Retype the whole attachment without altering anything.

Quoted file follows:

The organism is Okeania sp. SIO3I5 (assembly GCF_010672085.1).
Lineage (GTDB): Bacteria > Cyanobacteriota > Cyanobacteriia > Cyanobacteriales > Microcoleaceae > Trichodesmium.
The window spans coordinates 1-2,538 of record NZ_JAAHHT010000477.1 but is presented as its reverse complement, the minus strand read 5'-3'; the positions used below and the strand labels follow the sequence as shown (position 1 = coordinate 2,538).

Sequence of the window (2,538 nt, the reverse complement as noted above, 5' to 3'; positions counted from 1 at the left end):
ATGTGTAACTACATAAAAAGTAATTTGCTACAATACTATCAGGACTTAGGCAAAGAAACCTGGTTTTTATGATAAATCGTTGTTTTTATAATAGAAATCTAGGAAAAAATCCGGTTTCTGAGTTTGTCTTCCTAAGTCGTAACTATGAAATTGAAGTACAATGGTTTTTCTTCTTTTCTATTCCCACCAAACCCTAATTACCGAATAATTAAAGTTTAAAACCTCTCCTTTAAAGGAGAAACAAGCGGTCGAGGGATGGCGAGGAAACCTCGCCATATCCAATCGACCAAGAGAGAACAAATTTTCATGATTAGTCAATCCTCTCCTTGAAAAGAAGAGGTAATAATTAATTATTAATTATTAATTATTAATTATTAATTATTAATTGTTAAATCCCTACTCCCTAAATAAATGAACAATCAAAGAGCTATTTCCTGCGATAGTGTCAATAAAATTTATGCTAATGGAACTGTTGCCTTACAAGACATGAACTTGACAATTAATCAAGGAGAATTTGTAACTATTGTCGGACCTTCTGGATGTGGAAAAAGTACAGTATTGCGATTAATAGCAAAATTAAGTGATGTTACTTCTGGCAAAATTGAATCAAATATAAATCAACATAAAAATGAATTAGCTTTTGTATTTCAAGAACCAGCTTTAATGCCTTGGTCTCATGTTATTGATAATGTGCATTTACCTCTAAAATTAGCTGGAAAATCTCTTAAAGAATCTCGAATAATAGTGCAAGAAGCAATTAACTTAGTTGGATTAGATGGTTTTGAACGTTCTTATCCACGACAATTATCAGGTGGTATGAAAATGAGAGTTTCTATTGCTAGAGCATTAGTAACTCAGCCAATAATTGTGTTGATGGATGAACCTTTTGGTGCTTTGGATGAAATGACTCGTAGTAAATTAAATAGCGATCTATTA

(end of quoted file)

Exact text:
The organism is Okeania sp. SIO3I5 (assembly GCF_010672085.1).
Lineage (GTDB): Bacteria > Cyanobacteriota > Cyanobacteriia > Cyanobacteriales > Microcoleaceae > Trichodesmium.
The window spans coordinates 1-2,538 of record NZ_JAAHHT010000477.1 but is presented as its reverse complement, the minus strand read 5'-3'; the positions used below and the strand labels follow the sequence as shown (position 1 = coordinate 2,538).

Sequence of the window (2,538 nt, the reverse complement as noted above, 5' to 3'; positions counted from 1 at the left end):
ATGTGTAACTACATAAAAAGTAATTTGCTACAATACTATCAGGACTTAGGCAAAGAAACCTGGTTTTTATGATAAATCGTTGTTTTTATAATAGAAATCTAGGAAAAAATCCGGTTTCTGAGTTTGTCTTCCTAAGTCGTAACTATGAAATTGAAGTACAATGGTTTTTCTTCTTTTCTATTCCCACCAAACCCTAATTACCGAATAATTAAAGTTTAAAACCTCTCCTTTAAAGGAGAAACAAGCGGTCGAGGGATGGCGAGGAAACCTCGCCATATCCAATCGACCAAGAGAGAACAAATTTTCATGATTAGTCAATCCTCTCCTTGAAAAGAAGAGGTAATAATTAATTATTAATTATTAATTATTAATTATTAATTATTAATTGTTAAATCCCTACTCCCTAAATAAATGAACAATCAAAGAGCTATTTCCTGCGATAGTGTCAATAAAATTTATGCTAATGGAACTGTTGCCTTACAAGACATGAACTTGACAATTAATCAAGGAGAATTTGTAACTATTGTCGGACCTTCTGGATGTGGAAAAAGTACAGTATTGCGATTAATAGCAAAATTAAGTGATGTTACTTCTGGCAAAATTGAATCAAATATAAATCAACATAAAAATGAATTAGCTTTTGTATTTCAAGAACCAGCTTTAATGCCTTGGTCTCATGTTATTGATAATGTGCATTTACCTCTAAAATTAGCTGGAAAATCTCTTAAAGAATCTCGAATAATAGTGCAAGAAGCAATTAACTTAGTTGGATTAGATGGTTTTGAACGTTCTTATCCACGACAATTATCAGGTGGTATGAAAATGAGAGTTTCTATTGCTAGAGCATTAGTAACTCAGCCAATAATTGTGTTGATGGATGAACCTTTTGGTGCTTTGGATGAAATGACTCGTAGTAAATTAAATAGCGATCTATTA